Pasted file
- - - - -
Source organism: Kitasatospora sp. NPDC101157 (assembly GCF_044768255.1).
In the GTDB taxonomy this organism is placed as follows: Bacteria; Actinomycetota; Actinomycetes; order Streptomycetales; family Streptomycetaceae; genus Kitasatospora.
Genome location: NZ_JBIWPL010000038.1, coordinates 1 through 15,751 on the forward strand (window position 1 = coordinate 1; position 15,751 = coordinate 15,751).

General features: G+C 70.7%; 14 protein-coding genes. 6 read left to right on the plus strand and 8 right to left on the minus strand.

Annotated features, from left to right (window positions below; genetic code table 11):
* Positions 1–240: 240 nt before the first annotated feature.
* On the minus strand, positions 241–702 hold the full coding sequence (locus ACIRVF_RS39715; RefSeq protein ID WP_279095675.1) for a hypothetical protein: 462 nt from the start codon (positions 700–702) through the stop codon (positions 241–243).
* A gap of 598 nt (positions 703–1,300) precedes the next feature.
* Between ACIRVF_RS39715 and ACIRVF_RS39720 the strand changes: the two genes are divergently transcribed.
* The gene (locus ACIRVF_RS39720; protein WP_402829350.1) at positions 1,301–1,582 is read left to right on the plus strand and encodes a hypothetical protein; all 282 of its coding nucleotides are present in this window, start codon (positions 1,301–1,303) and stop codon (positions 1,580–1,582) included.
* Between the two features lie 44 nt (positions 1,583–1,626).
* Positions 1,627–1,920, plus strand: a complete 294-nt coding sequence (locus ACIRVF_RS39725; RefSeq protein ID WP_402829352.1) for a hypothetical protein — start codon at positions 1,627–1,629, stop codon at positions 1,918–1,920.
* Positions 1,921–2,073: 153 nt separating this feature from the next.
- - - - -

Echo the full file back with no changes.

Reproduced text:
Source organism: Kitasatospora sp. NPDC101157 (assembly GCF_044768255.1).
In the GTDB taxonomy this organism is placed as follows: Bacteria; Actinomycetota; Actinomycetes; order Streptomycetales; family Streptomycetaceae; genus Kitasatospora.
Genome location: NZ_JBIWPL010000038.1, coordinates 1 through 15,751 on the forward strand (window position 1 = coordinate 1; position 15,751 = coordinate 15,751).

General features: G+C 70.7%; 14 protein-coding genes. 6 read left to right on the plus strand and 8 right to left on the minus strand.

Annotated features, from left to right (window positions below; genetic code table 11):
* Positions 1–240: 240 nt before the first annotated feature.
* On the minus strand, positions 241–702 hold the full coding sequence (locus ACIRVF_RS39715; RefSeq protein ID WP_279095675.1) for a hypothetical protein: 462 nt from the start codon (positions 700–702) through the stop codon (positions 241–243).
* A gap of 598 nt (positions 703–1,300) precedes the next feature.
* Between ACIRVF_RS39715 and ACIRVF_RS39720 the strand changes: the two genes are divergently transcribed.
* The gene (locus ACIRVF_RS39720; protein WP_402829350.1) at positions 1,301–1,582 is read left to right on the plus strand and encodes a hypothetical protein; all 282 of its coding nucleotides are present in this window, start codon (positions 1,301–1,303) and stop codon (positions 1,580–1,582) included.
* Between the two features lie 44 nt (positions 1,583–1,626).
* Positions 1,627–1,920, plus strand: a complete 294-nt coding sequence (locus ACIRVF_RS39725; RefSeq protein ID WP_402829352.1) for a hypothetical protein — start codon at positions 1,627–1,629, stop codon at positions 1,918–1,920.
* Positions 1,921–2,073: 153 nt separating this feature from the next.